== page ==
It wouldn’t be winter in Saskatchewan without unpredictability.
© Cole Carruthers
Sunday and Monday were welcome breaks from last week’s deep freeze, but John Paul Cragg, warning preparedness meteoroligst with Environment Canada, said the warmth won’t last long.
“Tuesday and Wednesday for Moose Jaw are looking nice,” Cragg said. “And then temperatures plummet for Thursday.”
While the middle of this week will be a nice reminder of what it feels like to be able to feel your fingers and toes, Cragg said the model data for the weekend isn’t too trustworthy.
“We’re up and down all over the place. There’s a frontal boundary that’s lined up across the province, through Alberta and down through Winnipeg and running from the northwest to the southeast through Saskatchewan,” Cragg said.
“Along that boundary there’s quite a strong change of temperatures, so what we’re seeing on Wednesday is the potential of zero degrees for Moose Jaw, whereas, if you look at Prince Albert -15 C is the daytime high.”
Cragg said conditions get like this in the winter, even if it seems bizarre that the difference of 365 kilometres means a 15-degrees difference in temperature.
“You still have warm air coming up from the States,” Cragg said. “But the Arctic is producing really cold air and when the two comer together, you get these strong gradients and a little move in that gradient can mean a huge difference in temperatures.”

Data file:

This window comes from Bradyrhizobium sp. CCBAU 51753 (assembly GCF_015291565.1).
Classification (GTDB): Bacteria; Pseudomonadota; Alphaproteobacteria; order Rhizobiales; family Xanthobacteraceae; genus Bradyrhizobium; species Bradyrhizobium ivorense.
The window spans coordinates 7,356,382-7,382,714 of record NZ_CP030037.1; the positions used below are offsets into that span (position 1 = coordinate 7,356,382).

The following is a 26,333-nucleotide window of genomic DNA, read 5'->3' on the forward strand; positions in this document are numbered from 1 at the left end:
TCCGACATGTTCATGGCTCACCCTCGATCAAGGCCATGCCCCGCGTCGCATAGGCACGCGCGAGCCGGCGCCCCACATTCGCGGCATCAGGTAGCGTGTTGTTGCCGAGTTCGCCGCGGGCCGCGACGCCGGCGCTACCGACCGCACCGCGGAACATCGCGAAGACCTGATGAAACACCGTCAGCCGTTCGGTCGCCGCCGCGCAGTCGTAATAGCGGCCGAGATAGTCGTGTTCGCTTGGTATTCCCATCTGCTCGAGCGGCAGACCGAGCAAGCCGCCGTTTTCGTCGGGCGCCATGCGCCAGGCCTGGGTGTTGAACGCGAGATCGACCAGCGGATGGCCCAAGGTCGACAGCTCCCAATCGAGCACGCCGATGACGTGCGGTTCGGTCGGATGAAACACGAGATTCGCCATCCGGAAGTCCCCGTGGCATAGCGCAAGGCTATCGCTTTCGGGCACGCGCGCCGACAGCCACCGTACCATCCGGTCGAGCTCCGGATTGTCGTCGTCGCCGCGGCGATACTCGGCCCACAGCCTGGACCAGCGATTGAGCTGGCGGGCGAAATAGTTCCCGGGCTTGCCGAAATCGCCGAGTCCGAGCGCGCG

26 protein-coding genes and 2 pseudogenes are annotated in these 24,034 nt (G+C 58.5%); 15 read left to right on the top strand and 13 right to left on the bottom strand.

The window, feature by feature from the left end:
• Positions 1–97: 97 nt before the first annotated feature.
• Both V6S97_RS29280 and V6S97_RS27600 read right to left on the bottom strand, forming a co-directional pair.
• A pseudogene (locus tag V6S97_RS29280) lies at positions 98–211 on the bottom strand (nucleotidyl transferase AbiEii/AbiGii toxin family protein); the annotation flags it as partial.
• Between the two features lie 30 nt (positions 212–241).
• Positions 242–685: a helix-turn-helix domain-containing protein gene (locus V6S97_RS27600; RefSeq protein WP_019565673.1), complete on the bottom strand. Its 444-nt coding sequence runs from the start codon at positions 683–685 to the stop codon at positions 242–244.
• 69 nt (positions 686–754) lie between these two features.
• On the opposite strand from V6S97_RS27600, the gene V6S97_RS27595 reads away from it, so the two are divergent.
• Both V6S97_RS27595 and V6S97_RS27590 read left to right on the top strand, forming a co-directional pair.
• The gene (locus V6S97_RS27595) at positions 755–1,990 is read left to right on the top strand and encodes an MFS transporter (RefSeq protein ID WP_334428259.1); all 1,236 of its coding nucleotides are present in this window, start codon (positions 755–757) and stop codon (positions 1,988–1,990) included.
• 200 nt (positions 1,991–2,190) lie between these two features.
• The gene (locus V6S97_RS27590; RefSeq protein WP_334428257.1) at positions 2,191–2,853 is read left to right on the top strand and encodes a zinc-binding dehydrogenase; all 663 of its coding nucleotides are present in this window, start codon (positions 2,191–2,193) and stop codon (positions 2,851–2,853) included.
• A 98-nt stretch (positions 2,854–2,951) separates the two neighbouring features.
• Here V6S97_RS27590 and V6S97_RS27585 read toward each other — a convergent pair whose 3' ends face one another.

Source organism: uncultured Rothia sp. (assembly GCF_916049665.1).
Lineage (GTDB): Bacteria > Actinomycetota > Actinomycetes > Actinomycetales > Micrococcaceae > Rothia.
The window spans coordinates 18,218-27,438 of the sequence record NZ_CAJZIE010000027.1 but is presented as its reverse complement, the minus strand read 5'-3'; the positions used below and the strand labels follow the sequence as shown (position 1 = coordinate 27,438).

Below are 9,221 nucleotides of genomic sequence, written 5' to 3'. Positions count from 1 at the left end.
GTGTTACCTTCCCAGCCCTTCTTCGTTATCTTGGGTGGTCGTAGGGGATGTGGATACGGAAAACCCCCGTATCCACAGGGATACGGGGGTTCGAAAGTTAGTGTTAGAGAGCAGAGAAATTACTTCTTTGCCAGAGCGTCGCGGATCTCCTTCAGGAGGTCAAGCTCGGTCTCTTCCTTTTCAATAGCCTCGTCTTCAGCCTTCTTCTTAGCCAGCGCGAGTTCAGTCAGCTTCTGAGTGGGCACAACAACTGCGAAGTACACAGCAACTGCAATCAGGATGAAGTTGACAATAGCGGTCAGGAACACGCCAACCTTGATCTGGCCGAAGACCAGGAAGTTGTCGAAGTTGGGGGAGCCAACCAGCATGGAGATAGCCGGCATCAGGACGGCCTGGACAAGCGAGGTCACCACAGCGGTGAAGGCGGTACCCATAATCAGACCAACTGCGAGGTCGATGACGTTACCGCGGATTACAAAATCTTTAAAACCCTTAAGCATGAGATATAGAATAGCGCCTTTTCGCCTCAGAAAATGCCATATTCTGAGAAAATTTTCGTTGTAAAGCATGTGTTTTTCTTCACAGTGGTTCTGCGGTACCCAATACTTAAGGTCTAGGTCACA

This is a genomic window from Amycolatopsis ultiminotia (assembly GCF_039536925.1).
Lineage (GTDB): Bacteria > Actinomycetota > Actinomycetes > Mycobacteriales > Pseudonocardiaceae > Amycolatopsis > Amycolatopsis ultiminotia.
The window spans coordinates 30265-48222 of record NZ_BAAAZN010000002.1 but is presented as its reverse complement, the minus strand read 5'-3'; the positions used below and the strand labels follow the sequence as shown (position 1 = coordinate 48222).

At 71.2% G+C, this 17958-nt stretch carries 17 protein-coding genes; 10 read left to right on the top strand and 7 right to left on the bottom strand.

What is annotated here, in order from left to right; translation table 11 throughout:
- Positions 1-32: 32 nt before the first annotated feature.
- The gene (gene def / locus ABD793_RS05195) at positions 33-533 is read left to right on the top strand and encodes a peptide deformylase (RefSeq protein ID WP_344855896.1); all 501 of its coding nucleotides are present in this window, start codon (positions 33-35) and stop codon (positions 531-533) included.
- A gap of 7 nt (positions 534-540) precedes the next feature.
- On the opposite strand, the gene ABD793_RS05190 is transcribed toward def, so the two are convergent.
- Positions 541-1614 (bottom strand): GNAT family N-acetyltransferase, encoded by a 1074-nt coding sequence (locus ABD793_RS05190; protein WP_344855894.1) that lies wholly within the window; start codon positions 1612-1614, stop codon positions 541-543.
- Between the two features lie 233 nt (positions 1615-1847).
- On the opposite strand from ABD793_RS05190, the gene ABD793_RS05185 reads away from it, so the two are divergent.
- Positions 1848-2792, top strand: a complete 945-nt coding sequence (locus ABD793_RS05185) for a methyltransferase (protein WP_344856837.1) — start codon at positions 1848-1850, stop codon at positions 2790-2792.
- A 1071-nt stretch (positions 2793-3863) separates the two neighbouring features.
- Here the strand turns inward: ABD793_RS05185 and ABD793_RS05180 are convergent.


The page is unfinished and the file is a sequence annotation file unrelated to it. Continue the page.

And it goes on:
He said if that particular gradient came down a little further south on Wednesday, it would be Moose Jaw with a high of -15 C instead of P.A.
“In this time of year, there can be quite a bit of fluctuation,” Cragg said.
As for the weekend, and the so-called “fuzzier” models, he said the temperatures look to be around normal with supposed highs of -6 C with lows of -17 C.
But there’s a lot of variability this weekend.
“What we see now, there’s a gradient set up across the province, it looks like that gradient will be moving back and forth for the next little while,” Cragg said.
Over the longer term, like looking at the forecast for the weekend, it’s tough for meteorologists to predict where that gradient will be.
“The models are getting better, but once you start getting to five or seven days, the models can start to break down and show less consistency,” Cragg said.